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Water Resources Management

, Volume 28, Issue 14, pp 4971–4984 | Cite as

Design of Managed Aquifer Recharge for Agricultural and Ecological Water Supply Assessed Through Numerical Modeling

  • Jacob Scherberg
  • Troy Baker
  • John S. Selker
  • Rick Henry
Article

Abstract

The Walla Walla Basin, in Eastern Oregon and Washington, USA, faces challenges in sustaining an agricultural water supply while maintaining sufficient flow in the Walla Walla River for endangered fish populations. Minimum summer river flow of 0.71 m3/s is required, forcing irrigators to substitute groundwater from a declining aquifer for lost surface water diversion. Managed Aquifer Recharge (MAR) was initiated in 2004 attempting to restore groundwater levels and improve agricultural viability. The Integrated Water Flow Model (IWFM) was used to compute surface and shallow groundwater conditions in the basin under water management scenarios with varying water use, MAR, and allowable minimum river flow. A mean increase of 1.5 m of groundwater elevation, or 1.5 % of total aquifer storage, was predicted over the model area when comparing maximum MAR and no MAR scenarios where minimum river flow was increased from current level. When comparing these scenarios a 53 % greater summer flow in springs was predicted with the use of MAR. Results indicate MAR can supplement irrigation supply while stabilizing groundwater levels and increasing summer streamflow. Potential increase in long-term groundwater storage is limited by the high transmissivity of the aquifer material. Increased MAR caused increased groundwater discharge through springs and stream beds, benefiting aquatic habitat rather than building long-term aquifer storage. Judicious siting of recharge basins may be a means of increasing the effectiveness of MAR in the basin.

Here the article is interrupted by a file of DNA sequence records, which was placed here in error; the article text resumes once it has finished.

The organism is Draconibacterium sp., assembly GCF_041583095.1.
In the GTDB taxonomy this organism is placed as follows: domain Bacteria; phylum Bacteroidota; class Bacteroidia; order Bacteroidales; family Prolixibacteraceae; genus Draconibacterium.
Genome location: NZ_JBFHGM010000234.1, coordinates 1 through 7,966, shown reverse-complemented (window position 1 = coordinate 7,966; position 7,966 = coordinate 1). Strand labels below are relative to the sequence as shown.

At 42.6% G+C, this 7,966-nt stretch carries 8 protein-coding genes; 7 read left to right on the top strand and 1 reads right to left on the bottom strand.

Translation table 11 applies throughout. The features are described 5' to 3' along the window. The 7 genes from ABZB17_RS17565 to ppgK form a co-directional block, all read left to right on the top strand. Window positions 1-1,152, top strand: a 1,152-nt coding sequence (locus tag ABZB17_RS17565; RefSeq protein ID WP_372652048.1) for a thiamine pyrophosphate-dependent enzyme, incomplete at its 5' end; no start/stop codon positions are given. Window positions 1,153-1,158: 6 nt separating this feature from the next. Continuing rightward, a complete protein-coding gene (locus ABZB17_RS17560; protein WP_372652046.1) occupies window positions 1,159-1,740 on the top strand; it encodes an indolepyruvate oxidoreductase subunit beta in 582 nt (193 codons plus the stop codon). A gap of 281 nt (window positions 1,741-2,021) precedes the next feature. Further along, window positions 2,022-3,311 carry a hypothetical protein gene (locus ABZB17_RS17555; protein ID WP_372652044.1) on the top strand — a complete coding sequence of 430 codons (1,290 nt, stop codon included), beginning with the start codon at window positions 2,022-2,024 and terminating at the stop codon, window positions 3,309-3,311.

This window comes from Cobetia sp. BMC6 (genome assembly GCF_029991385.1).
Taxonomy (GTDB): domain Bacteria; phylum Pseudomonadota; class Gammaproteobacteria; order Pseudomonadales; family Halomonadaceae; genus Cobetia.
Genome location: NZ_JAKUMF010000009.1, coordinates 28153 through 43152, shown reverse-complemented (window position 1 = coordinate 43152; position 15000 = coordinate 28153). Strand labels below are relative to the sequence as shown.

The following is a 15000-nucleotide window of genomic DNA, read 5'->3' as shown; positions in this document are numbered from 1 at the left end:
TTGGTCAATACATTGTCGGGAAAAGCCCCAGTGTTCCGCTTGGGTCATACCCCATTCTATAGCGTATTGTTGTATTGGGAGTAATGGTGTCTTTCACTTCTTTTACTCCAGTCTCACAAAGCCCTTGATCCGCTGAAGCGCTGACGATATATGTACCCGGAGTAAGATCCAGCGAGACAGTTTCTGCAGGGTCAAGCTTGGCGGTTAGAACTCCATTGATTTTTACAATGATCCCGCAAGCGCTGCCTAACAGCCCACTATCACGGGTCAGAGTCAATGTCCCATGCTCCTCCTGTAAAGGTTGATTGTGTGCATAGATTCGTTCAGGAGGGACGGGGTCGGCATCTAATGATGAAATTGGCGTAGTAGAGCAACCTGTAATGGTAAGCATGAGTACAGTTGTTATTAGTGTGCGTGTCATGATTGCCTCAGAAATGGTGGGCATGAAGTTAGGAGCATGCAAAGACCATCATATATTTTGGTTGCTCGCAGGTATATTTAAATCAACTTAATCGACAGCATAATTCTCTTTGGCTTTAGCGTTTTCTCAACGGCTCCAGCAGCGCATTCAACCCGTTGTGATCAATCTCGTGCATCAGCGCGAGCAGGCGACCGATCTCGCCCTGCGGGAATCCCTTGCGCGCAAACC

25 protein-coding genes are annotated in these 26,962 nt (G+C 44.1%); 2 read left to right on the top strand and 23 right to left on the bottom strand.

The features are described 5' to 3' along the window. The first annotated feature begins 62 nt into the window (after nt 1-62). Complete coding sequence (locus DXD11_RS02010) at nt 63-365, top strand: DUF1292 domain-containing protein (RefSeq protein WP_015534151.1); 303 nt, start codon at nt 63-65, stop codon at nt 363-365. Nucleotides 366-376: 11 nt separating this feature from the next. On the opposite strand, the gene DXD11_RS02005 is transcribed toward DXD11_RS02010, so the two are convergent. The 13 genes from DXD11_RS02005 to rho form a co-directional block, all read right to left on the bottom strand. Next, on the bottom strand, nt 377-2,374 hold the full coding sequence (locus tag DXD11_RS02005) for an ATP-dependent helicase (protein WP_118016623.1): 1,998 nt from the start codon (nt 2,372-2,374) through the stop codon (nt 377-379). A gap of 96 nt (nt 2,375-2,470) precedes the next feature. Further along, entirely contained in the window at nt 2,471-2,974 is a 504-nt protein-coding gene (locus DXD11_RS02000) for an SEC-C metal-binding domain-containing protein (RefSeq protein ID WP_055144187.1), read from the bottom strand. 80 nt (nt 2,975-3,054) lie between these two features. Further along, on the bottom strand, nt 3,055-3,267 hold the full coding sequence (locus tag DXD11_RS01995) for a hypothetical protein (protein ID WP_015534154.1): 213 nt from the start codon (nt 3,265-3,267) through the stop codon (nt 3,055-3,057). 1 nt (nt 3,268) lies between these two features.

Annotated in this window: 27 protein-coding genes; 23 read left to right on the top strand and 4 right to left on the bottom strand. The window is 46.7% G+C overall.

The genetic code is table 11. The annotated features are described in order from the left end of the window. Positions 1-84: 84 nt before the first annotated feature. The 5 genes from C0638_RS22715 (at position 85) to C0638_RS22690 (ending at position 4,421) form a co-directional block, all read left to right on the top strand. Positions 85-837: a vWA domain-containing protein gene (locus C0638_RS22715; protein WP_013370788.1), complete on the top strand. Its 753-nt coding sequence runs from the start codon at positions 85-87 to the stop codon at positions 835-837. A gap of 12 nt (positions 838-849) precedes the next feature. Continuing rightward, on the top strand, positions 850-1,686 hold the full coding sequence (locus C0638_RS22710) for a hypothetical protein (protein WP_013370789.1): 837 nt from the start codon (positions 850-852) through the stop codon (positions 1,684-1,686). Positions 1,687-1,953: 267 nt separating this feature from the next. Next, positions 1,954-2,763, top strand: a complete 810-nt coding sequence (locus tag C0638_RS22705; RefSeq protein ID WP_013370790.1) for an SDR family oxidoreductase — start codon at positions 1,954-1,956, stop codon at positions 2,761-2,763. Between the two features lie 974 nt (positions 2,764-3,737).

Keywords

Managed aquifer recharge Hydrological modeling Habitat restoration Groundwater management Agricultural water supply Salmon 

Notes

Acknowledgments

The authors would like to acknowledge the generous support received from the Walla Walla Basin Watershed Council, Bob Bower, Richard Cuenca, IWFM developer Can Dogrul, Aristides Petrides, the Oregon Watershed Enhancement Board, the Oregon Agricultural Experiment Station, the Oregon Department of Water Resources, the Washington Department of Fish and Wildlife, and the Washington Department of Ecology.

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Copyright information

© Springer Science+Business Media Dordrecht 2014

Authors and Affiliations

  • Jacob Scherberg
    • 1
  • Troy Baker
    • 2
  • John S. Selker
    • 3
  • Rick Henry
    • 2
  1. 1.GeoSystems Analysis, Inc.Hood RiverUSA
  2. 2.Walla Walla Basin Watershed CouncilMilton-FreewaterUSA
  3. 3.Oregon State UniversityCorvallisUSA

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